Despite huge lapses in logic (and the usual R-rated excesses), "Copy-cat" is an efficient thriller in the current serial-killer genre, thanks to top-of-the-line performances from its stars, Sigourney Weaver and Holly Hunter. (Not to mention an eccentric, off-the-wall turn by singer Harry Connick Jr.)
The opening scene introduces us to psychiatrist Helen Hudson (Weaver) — a best-selling author and lecturer whose specialty is serial killers — as she is addressing a group of college students.
Afterward, she goes into a nearby public restroom and is attacked by a serial killer who has been stalking her, Daryll Lee Cullum (Connick). Cullum has rigged up an elaborate way to hang her in one of the stalls, and though she is rescued at the last minute, the event leaves her emotionally scarred. As a result, Hudson becomes a paranoid agoraphobic and is unable to leave her San Francisco apartment for the next 13 months.
Meanwhile, tough, intelligent and patient homicide detective M.J. Monahan (Hunter) is investigating murders that seem to point to a new serial killer. And she is initially annoyed at a series of anonymous phone calls that offer curt advice — until she discovers they are coming from Hudson.
Eventually, Monahan and Hudson team up, and they soon discover that the killer is copying specific murders committed by other, famous serial killers, including the Boston Strangler, the Hillside Strangler and Son of Sam.
But who is he? And what famed murderer will he copy next?
First-time screenwriter David Madsen and Ann Biderman ("Ameri-can Dreamer") have come up with a clever gimmick here, which echoes in some ways the current hit film "Seven." It's a horrifying idea that someone would mimic famous killings, perhaps even more horrifying than someone plotting murders around the seven deadly sins. And it's also good to see a female "buddy-cop-picture" for a change.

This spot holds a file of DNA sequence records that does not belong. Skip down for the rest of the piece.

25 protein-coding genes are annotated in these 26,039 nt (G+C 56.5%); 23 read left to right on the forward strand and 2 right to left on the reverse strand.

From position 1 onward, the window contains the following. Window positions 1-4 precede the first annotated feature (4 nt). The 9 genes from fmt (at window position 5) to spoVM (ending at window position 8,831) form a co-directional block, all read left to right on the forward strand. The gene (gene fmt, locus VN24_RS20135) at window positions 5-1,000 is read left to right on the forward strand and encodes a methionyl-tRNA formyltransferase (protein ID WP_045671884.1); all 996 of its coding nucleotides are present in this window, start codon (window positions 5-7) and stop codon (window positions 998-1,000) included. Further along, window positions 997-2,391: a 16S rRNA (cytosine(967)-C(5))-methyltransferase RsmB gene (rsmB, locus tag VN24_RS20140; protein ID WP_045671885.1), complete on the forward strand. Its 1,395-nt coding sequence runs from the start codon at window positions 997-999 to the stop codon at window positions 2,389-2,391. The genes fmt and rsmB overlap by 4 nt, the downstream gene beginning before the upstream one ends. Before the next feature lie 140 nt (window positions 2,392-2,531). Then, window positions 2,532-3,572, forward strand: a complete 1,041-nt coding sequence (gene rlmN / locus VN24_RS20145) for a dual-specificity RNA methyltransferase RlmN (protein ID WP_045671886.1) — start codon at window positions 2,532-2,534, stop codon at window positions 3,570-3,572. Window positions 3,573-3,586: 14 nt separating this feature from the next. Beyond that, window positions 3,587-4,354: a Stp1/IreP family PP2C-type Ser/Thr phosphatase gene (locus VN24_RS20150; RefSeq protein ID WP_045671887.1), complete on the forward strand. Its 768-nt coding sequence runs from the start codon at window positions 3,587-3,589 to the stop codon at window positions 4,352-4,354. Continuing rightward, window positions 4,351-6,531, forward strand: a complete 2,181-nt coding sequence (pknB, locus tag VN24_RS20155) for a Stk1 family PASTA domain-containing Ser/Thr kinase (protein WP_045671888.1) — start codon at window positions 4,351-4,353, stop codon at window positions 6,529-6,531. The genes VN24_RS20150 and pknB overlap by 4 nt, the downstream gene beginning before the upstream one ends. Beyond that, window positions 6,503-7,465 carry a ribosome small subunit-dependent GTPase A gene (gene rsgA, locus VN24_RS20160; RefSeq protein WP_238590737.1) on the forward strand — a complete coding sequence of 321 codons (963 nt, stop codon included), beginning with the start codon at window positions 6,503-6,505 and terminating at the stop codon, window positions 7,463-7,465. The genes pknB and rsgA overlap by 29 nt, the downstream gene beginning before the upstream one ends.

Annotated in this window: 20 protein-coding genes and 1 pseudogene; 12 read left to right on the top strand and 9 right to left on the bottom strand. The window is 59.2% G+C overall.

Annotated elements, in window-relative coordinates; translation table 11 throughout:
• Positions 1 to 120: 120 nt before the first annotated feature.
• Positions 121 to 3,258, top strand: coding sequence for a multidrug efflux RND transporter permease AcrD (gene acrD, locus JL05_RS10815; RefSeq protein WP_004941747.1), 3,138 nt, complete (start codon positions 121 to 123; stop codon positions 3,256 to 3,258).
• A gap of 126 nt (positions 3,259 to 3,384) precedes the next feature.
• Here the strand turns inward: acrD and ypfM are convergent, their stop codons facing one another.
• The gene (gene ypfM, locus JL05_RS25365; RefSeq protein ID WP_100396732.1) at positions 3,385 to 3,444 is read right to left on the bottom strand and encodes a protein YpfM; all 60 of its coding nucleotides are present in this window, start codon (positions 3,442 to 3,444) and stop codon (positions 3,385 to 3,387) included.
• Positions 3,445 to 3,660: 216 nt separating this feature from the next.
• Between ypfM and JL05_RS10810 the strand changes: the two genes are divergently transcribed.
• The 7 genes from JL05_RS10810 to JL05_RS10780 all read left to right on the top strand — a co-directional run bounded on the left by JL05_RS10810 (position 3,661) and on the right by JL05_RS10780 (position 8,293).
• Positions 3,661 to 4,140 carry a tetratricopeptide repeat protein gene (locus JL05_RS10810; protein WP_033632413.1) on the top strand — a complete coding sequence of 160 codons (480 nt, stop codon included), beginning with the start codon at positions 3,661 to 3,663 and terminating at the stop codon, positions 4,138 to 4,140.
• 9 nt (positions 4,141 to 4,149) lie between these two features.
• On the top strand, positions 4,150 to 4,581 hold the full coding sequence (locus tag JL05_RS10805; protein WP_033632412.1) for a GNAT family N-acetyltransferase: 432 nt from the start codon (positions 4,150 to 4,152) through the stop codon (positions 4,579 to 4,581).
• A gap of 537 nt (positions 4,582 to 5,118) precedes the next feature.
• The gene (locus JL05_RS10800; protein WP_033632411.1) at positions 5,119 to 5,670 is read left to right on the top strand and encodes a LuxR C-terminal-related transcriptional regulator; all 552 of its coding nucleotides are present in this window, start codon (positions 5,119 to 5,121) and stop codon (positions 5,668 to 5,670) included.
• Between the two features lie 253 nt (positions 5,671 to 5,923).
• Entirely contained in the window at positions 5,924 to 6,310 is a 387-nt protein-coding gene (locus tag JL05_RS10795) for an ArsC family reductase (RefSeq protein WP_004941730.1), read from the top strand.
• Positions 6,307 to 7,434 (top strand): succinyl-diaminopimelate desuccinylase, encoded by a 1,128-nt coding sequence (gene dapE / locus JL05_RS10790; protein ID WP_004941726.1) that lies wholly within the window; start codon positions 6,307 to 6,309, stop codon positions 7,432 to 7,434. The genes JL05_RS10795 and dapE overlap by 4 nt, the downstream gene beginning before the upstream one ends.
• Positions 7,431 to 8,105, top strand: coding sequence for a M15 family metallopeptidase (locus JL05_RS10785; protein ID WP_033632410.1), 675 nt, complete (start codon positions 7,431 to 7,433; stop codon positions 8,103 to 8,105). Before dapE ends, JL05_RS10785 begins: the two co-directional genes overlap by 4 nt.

But the writers also use some overly familiar devices to bolster the plot, as with imprisoned Cul-lum being used — a la Hannibal Lecter in "The Silence of the Lambs" — to help find this new killer. And Hudson's command of gee-whiz computer techniques is something we've seen far too many times this year.
In fact, most of the way, "Copycat" is a doggedly by-the-numbers genre piece, which is not helped by the agoraphobia contrivance (which makes Hudson an obvious caged target) or the film's many ridiculous leaps in logic. The opening scene, for example, though chillingly directed by Jon Amiel ("Sommersby"), is nonetheless based entirely on coincidence. If Hudson did not go into the restroom, or if her bodyguard didn't fail to do his job properly, or if she didn't step into the right stall, Cullum's attack would have automatically been foiled. And the San Francisco Police Department takes a beating several times, with cops doing far to many dumb things and the response time during the film's lengthy climax taking far too long.
Of course, you're not supposed to think about such things in a movie like this. You're just supposed to suspend disbelief and go with it.
And much of the way, Weaver and Hunter are so good — and their performances are so on-the-mark entertaining — that they will make you do just that. (All of the supporting players — including Connick — are also very good.)
"Copycat" is rated R for violence, gore, profanity, vulgarity and nudity.